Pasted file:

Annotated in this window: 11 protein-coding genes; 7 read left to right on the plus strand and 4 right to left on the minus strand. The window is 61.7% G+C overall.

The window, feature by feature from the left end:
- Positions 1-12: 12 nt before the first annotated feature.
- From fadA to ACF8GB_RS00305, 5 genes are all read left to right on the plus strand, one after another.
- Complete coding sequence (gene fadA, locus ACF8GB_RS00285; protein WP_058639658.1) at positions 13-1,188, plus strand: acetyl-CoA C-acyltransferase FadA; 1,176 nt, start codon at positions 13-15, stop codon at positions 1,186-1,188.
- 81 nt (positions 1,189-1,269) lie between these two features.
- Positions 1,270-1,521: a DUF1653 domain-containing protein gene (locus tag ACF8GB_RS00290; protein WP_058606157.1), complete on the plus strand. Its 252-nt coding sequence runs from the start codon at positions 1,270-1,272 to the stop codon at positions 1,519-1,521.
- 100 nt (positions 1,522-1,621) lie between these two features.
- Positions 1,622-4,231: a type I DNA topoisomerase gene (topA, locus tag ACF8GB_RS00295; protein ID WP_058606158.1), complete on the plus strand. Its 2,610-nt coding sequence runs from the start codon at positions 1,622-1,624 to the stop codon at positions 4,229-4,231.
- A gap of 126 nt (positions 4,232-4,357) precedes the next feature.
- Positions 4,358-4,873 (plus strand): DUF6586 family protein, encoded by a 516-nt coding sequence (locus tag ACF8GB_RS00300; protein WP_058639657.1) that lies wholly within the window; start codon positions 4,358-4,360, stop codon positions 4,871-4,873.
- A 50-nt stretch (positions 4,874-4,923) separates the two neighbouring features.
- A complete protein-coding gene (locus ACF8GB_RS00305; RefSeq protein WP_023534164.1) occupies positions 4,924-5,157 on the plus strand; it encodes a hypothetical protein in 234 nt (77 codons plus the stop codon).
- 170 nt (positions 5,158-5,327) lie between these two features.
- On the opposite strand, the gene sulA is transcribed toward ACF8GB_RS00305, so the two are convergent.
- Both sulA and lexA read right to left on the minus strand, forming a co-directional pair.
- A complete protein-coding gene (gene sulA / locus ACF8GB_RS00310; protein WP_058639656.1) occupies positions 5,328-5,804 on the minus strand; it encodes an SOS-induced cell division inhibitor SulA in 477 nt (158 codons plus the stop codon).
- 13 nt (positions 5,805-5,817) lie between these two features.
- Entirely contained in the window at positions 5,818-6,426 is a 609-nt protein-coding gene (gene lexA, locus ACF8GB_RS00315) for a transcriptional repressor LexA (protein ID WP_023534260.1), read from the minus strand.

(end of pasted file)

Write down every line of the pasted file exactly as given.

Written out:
Annotated in this window: 11 protein-coding genes; 7 read left to right on the plus strand and 4 right to left on the minus strand. The window is 61.7% G+C overall.

The window, feature by feature from the left end:
- Positions 1-12: 12 nt before the first annotated feature.
- From fadA to ACF8GB_RS00305, 5 genes are all read left to right on the plus strand, one after another.
- Complete coding sequence (gene fadA, locus ACF8GB_RS00285; protein WP_058639658.1) at positions 13-1,188, plus strand: acetyl-CoA C-acyltransferase FadA; 1,176 nt, start codon at positions 13-15, stop codon at positions 1,186-1,188.
- 81 nt (positions 1,189-1,269) lie between these two features.
- Positions 1,270-1,521: a DUF1653 domain-containing protein gene (locus tag ACF8GB_RS00290; protein WP_058606157.1), complete on the plus strand. Its 252-nt coding sequence runs from the start codon at positions 1,270-1,272 to the stop codon at positions 1,519-1,521.
- 100 nt (positions 1,522-1,621) lie between these two features.
- Positions 1,622-4,231: a type I DNA topoisomerase gene (topA, locus tag ACF8GB_RS00295; protein ID WP_058606158.1), complete on the plus strand. Its 2,610-nt coding sequence runs from the start codon at positions 1,622-1,624 to the stop codon at positions 4,229-4,231.
- A gap of 126 nt (positions 4,232-4,357) precedes the next feature.
- Positions 4,358-4,873 (plus strand): DUF6586 family protein, encoded by a 516-nt coding sequence (locus tag ACF8GB_RS00300; protein WP_058639657.1) that lies wholly within the window; start codon positions 4,358-4,360, stop codon positions 4,871-4,873.
- A 50-nt stretch (positions 4,874-4,923) separates the two neighbouring features.
- A complete protein-coding gene (locus ACF8GB_RS00305; RefSeq protein WP_023534164.1) occupies positions 4,924-5,157 on the plus strand; it encodes a hypothetical protein in 234 nt (77 codons plus the stop codon).
- 170 nt (positions 5,158-5,327) lie between these two features.
- On the opposite strand, the gene sulA is transcribed toward ACF8GB_RS00305, so the two are convergent.
- Both sulA and lexA read right to left on the minus strand, forming a co-directional pair.
- A complete protein-coding gene (gene sulA / locus ACF8GB_RS00310; protein WP_058639656.1) occupies positions 5,328-5,804 on the minus strand; it encodes an SOS-induced cell division inhibitor SulA in 477 nt (158 codons plus the stop codon).
- 13 nt (positions 5,805-5,817) lie between these two features.
- Entirely contained in the window at positions 5,818-6,426 is a 609-nt protein-coding gene (gene lexA, locus ACF8GB_RS00315) for a transcriptional repressor LexA (protein ID WP_023534260.1), read from the minus strand.